can be easy to forget, as you pick your way through the ash
and crackling embers of Varanasi’s cremation site, that this is in
fact a place of celebration. From our boat moored on the Ganges in
the fading golden-hour sun, the heaps of burning wood which scorch
the air do at first seem morbid, even terrifying. And in Varanasi,
the city at the heart of Hinduism, death is inescapable. From the
piles of flaming tinder narrowly concealing burning corpses to the
countless human remains at the bottom of the Ganges, mortality
moves through the air as densely as the incense rising from the
temples, or the heat of the September sun.
To visit this sacred city is to confront a reality that is so
often pushed to the back of our minds in favour of more palatable
thoughts. Yet here there is none of the bleak misery that goes hand
in hand with bereavement across most of the world. Instead a
family’s mourning is channeled into joy that a loved one is
beginning their journey to a better place. In the Hindu religion,
to be cremated on Varanasi’s Manikarnika or Harishchandra Ghat is a
rite of passage; a one-way ticket to Nirvana without the process of
reincarnation that the rest of us must tussle through. Sitting in a
cracked lilac boat on the grey waters as the eternal flames of the
cremation sites licked the sky, we learned from our friend Ballah
that when a father dies his sons must shave their heads in respect.
As you wander the bustling and sunny Ghats, this ritual is easy to
spot; portly barbers hack away hair with rusty shaving knives,
while bald men cut a striking figure, appearing like monks in white
robes with their shiny, hairless skulls.
It is a privilege, Ballah tells us, to burn away in Varanasi.
Only around 25,000 bodies are cremated on the Ghats each year.
Perhaps that explains the strange air that fills the place, one of
tranquil celebration. “It is beauty,” says Ballah, “we come into
this world alone, we die alone. We worry, we work, we cry and this
is how we end; ash.” I ask him if it scares him, to think of his
own self vanishing into smog on the banks of the city he grew up
in. “Scared? No! It is joyful, it is all I want.” Try as we might
to feel just as jaunty in the face of all this brazen death, we
came to accept that this mindset, so unique to Hindus, was
admirable but completely alien to us. Varanasi is a city that pulls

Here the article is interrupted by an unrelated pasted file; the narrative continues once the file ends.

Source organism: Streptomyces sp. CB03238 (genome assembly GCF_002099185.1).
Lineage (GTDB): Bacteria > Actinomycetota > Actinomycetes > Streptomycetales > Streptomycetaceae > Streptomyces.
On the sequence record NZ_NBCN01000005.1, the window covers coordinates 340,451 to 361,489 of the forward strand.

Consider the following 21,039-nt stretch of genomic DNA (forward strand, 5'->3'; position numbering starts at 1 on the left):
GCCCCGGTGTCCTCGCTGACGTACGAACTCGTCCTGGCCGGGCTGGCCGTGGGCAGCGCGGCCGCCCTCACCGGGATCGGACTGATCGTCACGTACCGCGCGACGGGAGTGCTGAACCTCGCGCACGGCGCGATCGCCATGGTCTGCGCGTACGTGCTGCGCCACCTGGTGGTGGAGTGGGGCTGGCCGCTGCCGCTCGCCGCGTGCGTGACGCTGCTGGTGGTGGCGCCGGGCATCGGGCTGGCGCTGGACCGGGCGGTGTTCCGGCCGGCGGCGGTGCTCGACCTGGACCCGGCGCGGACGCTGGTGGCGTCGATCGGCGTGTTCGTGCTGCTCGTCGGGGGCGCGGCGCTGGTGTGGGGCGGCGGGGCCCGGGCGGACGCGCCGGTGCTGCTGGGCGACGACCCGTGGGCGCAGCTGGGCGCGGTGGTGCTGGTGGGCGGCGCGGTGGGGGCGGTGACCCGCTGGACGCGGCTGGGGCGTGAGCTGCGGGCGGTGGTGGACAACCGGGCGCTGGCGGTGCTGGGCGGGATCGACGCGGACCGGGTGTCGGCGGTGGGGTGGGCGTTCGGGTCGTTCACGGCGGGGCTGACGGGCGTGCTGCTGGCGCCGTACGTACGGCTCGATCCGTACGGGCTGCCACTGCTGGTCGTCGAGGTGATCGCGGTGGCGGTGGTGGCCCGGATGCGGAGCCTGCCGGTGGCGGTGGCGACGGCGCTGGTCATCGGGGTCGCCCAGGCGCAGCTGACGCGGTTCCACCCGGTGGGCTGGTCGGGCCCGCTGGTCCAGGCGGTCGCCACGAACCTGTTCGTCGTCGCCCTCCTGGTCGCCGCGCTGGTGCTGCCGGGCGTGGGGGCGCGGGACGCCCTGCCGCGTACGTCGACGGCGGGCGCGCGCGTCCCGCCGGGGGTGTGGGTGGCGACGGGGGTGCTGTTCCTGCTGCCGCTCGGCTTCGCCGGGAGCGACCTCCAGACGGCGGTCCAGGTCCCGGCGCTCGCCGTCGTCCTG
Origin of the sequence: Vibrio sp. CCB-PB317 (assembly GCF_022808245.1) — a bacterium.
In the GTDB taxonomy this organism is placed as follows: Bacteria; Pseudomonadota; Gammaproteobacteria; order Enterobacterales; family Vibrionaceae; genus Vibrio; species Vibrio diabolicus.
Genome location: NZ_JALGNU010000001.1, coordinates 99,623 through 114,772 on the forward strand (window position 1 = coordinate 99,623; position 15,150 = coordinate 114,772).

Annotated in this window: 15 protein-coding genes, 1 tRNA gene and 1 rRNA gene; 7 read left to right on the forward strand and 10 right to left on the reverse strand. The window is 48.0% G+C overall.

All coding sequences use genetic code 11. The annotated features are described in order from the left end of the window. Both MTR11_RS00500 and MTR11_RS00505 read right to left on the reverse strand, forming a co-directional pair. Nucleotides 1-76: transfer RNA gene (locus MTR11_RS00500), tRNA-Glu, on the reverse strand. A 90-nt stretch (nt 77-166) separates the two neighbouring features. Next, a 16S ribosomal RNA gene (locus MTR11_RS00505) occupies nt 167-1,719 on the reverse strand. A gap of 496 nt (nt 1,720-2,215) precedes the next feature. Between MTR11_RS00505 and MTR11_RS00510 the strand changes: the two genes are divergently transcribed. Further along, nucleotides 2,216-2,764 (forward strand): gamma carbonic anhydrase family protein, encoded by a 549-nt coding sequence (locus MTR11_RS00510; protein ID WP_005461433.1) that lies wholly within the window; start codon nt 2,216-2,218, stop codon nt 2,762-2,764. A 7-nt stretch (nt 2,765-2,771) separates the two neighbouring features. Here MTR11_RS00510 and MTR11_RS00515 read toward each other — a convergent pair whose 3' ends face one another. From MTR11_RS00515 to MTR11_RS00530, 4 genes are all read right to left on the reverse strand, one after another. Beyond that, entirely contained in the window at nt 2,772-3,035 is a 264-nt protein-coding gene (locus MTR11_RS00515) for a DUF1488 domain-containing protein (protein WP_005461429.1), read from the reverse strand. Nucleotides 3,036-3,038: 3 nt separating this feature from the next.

you in and forces you to look death straight in the eye. Yet it is
also a place of such life. Boats of pastel pink, green and blue bob
on the waters, cows and goats painted orange stroll the banks of
the river and music calls out from every corner of the city at all
times. The Sadhus (holy men) decorate the steps with their painted
faces, long beards and garlands of flowers, penetrating you with
their heavy gaze. The Ganges itself is often referred to as
‘Mother, Brother, Father, Son, Lover’, and as people dive in,
splash, sing and spin in its murky water, it is clear how much joy
it brings to the city, and to those Hindus who have travelled here
just to touch it.
Varanasi is not an easy place to visit. Stiflingly hot in the
summer months, it can at times resemble a pressure cooker in which
death, noise, religion, crowds and smoke are all ready to come
bursting out in one long, defeating blare. Any place where your
average day combines a morning yoga class and a wander around the
market with a cremation sighting and a thousand-strong crowd
chanting prayers to a snake god could not be called average. But
like so much of India, once you let Varanasi wash over you in all
its staggering glory, you can find yourself utterly seduced by it.
It is a place where tradition hums and where history is tangible.
Each day ends with Agni Pooja, the worship to fire. Watching from
our boat what felt like the entire city sing along with five
priests in praise of Lord Shiva (Great God), all of the festivity
of India could be taken in at once. Varanasi encompasses the
country’s propensity to meld the sullen with the celebratory. Death
and festivity are joined in this holy city. Candles burn, street
food steam fuses with incense smoke, life melts away into the sky,
and all seems just as it should be.
The cremation sites are places heady with atmosphere, but Indian
women are not permitted to attend the burnings. The ceremony should
be calm and include no tears, Ballah told us, and women have been
responsible in the past for showing distress during the ritual. So
we were startled when we were asked to walk through the burning
bodies by families ‘for luck’. This was because we were from the
West, something which is still revered by many locals. We politely
sidestepped this request.